When he dived into the sandbank he landed on his head and smashed his fourth, fifth and sith vertebrae. While he was in hospital in Majorca he had an operation to fix his neck.

The operation itself sounds complicated and extremely painful, but Will promises it wasn't too bad. At the time he even thought he'd be out of hospital quickly.

"I didn't know how bad it was. I got my A-level results the next day when I was in bed and I worked out that I'd got enough to get into university. So I thought: 'Right, I'll be out in a few weeks and then I can go to Newcastle-upon-Tyne and nearly miss freshers week'. That was it."

When he broke his neck Will's parents came out to Majorca and stayed with him for the three weeks while he was in hospital. When they got back to Northern Ireland his mum saw him every single day over the course of nine months.

"The people around me are my support system. I'm from a really good family and during my injury I just relied on them," he says.

Will also has two younger brothers, Michael (24) and James (20).

At the time of his injury they were still in school, and Will says they took care of each other while their parents were looking after Will.

"They became very close," Will says. "They helped each other through it."

Today Michael is working in financial services and James is at university.

Thinking back to before his injury, Will says he thought he wanted to be a writer. He planned to attend Northumbria University to study script writing, but he was really excited about the prospect of partying in Newcastle.

"It seemed like it was all sorted, it was going to be easy. And then after my injury, you sort of have to start again and re-evaluate what is important and where you want to go."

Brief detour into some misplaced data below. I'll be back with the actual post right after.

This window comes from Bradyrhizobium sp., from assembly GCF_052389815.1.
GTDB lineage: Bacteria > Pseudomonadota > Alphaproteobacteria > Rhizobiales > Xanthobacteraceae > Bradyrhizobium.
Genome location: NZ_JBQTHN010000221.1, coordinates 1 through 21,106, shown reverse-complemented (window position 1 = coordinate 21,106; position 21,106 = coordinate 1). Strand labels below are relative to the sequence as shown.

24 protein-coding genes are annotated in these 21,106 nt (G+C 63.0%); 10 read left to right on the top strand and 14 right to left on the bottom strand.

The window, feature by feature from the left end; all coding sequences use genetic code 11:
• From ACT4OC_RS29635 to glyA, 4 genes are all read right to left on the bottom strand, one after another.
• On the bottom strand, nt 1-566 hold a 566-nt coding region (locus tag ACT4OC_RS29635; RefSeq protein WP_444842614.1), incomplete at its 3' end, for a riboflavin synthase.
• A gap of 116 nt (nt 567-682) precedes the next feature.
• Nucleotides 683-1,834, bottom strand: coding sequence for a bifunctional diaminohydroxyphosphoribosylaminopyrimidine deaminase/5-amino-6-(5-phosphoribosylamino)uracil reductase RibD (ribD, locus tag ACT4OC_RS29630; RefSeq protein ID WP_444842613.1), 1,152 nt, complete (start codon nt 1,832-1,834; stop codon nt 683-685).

After his three weeks in Majorca he was in Musgrave Park Hospital's spinal unit in Belfast for about nine months.

His eyes light up as he talks about his time there. "I know it sounds really crazy, but I loved my time in hospital. We got really competitive (in rehab). I'm a very competitive person. So it was, like, who could do the most rolls in a bed in a minute."

Will quickly mentions that he had a few complications over those nine months. He had some problems with sea water and scar tissue in his lungs and had to have several tracheostomies.

He also had a few close calls with cardiac arrests, but he survived. Will doesn't really say any more about it.

But he did admit that the hardest part of being injured was waking up from dreams.

"I loved cricket, so I would be dreaming about cricket and then you wake up and go: 'I can't do that again'," he says. "It was all the things you hadn't done. The regrets of not going skydiving… at that stage I didn't know if I could drive a car. I didn't know if I could play sport again. I didn't know if I'd go to university. It's just the worry of what do I do now? And that was a big thing."

But leaving hospital was also difficult.

"Because then you're suddenly in the real world. You're sort of sheltered in hospital. In there, everyone knew who I was. And then I had to go into the real world and people do give me looks, especially when I'm in this big electric chair."

Once he got out of hospital he decided to go to the Ulster University in Jordanstown so he could stay closer to home. He did communication studies, but never really felt drawn to the subject.

Instead, he spent most of his time partying and meeting new people.

"That was sort of my rehab, just getting back into being a bit mental again."

After about a year of that, however, he was ready for something new.

"Rugby came along and I got hooked very quickly," he explains. "I'm a lot healthier now that I play rugby. It's had a really good effect on my life."

Will started playing wheelchair rugby almost five years ago. Last year Ireland ranked sixth in the European Division A tournament, so they qualified for the Paralympics in Rio this year. Unfortunately, they couldn't afford to travel.